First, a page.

Sat. Nov 27th, 2021

SAP Cash Management, a subcomponent of SAP Financial Supply Chain Management, may help you more effectively monitor working capital through its procure-to-pay and order-to-cash functions.

Financial planners can find great benefit in using tools that help them plan their inflows and outflows accordingly; SAP Cash Management is one such tool. The subcomponent of SAP Financial Supply Chain Management primarily reflects the financials associated with procure-to-pay — procurement cycle — and order-to-cash — sales cycle — business processes.

SAP Cash Management provides two reports, namely:

  • Cash position
  • Liquidity forecast

The cash position report reflects the short-term cash in and outflow of the company, while liquidity forecast predicts the long-term cash position.

Take a look at how the system updates both of the reports in procure-to-pay and order-to-cash by evaluating the working capital. Working capital, in its simplest form, is current assets minus current liabilities. The current assets are reflected in the order-to-cash business process, while the current liabilities show up in procure-to-pay business process.

Procure-to-pay. In this business process, the system considers specificprocurement elements such as purchase requisitions, purchase orders and scheduling agreements to estimate cash outflow. However, the system only books the vendor payment liability not when the vendor has delivered material or service, but when the vendor submits the invoice for payment. The payment terms agreed between the company and the vendor are also taken into account.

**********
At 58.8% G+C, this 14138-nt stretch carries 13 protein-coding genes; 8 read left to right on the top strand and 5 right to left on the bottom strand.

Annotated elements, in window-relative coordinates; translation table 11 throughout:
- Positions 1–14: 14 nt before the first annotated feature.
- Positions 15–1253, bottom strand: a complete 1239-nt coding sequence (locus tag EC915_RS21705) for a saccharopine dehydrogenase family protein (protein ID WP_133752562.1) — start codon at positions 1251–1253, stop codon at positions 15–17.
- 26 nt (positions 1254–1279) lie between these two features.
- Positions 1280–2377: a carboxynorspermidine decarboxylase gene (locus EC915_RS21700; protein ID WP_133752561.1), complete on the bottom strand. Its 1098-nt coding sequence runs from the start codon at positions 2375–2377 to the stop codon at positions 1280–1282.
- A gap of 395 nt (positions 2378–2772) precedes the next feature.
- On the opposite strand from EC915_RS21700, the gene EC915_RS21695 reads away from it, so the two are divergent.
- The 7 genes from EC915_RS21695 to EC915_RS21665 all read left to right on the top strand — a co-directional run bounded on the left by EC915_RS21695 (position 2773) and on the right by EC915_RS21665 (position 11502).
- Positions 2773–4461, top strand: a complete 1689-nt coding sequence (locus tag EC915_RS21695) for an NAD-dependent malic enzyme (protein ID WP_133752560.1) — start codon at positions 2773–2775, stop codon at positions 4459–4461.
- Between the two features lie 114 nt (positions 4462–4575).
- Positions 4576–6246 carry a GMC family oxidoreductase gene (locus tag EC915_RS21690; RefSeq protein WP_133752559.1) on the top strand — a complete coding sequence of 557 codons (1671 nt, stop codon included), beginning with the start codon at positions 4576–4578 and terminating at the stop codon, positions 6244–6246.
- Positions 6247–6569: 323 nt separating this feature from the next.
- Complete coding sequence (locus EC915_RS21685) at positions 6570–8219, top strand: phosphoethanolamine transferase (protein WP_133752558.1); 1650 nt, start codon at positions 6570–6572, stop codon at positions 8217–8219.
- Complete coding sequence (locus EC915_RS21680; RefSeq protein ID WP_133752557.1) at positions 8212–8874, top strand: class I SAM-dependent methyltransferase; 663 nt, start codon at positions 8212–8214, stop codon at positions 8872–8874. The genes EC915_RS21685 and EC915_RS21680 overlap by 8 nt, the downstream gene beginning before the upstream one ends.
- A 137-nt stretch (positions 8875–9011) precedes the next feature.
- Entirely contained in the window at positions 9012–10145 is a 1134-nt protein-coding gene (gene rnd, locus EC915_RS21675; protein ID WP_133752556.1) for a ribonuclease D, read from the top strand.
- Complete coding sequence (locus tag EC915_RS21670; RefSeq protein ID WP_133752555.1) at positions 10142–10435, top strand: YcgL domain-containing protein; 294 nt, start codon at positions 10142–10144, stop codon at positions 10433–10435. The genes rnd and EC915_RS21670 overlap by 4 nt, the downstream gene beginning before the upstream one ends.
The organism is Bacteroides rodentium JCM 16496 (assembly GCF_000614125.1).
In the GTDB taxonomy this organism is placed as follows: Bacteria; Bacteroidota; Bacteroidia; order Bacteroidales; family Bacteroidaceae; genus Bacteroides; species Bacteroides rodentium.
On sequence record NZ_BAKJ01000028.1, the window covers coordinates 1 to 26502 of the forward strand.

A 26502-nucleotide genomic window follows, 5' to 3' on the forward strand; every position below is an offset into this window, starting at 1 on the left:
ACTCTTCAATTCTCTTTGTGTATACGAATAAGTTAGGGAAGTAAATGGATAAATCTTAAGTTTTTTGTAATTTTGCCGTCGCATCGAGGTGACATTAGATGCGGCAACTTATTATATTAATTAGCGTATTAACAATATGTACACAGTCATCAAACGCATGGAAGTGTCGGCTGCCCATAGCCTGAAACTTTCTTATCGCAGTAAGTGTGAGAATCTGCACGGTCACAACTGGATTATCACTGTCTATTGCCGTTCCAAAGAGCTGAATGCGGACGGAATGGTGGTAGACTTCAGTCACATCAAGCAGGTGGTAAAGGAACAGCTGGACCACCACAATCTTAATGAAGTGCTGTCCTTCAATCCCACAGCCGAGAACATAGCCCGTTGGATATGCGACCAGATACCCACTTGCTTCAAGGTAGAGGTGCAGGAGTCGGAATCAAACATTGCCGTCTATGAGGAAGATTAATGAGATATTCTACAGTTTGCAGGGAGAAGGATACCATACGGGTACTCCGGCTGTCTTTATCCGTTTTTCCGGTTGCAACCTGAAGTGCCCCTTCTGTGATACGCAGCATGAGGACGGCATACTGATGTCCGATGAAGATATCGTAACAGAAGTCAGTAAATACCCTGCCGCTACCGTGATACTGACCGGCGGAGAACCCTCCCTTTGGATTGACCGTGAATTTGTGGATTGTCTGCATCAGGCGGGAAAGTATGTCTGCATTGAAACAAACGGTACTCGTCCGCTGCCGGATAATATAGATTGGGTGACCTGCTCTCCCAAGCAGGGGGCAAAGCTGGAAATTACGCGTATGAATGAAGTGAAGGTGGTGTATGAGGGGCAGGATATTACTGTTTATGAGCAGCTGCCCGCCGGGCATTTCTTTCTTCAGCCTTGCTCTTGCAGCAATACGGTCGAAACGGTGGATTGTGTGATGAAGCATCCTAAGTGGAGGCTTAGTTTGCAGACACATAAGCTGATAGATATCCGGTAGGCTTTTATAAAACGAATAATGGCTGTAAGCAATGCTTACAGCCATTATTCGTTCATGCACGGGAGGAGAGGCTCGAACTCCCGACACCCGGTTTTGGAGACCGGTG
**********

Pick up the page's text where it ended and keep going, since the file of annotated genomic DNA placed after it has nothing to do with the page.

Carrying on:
Order-to-cash. In this business process, the system updates the cash inflow position not when the company delivers a product or service, but when it bills the customer for one. Here again, the system takes the payment terms with the customer into account.

It is possible to further segregate vendors and customers based on unique business needs. For example, in case of a foreign vendor, the company needs to record the vendor’s bill first, and therefore account for liabilities, before it receives goods. Similarly, a company can designate customers who might miss timely payments as “high-risk,” as a group separate from “low-risk” ones, so as to have greater confidence in the cash flow position.

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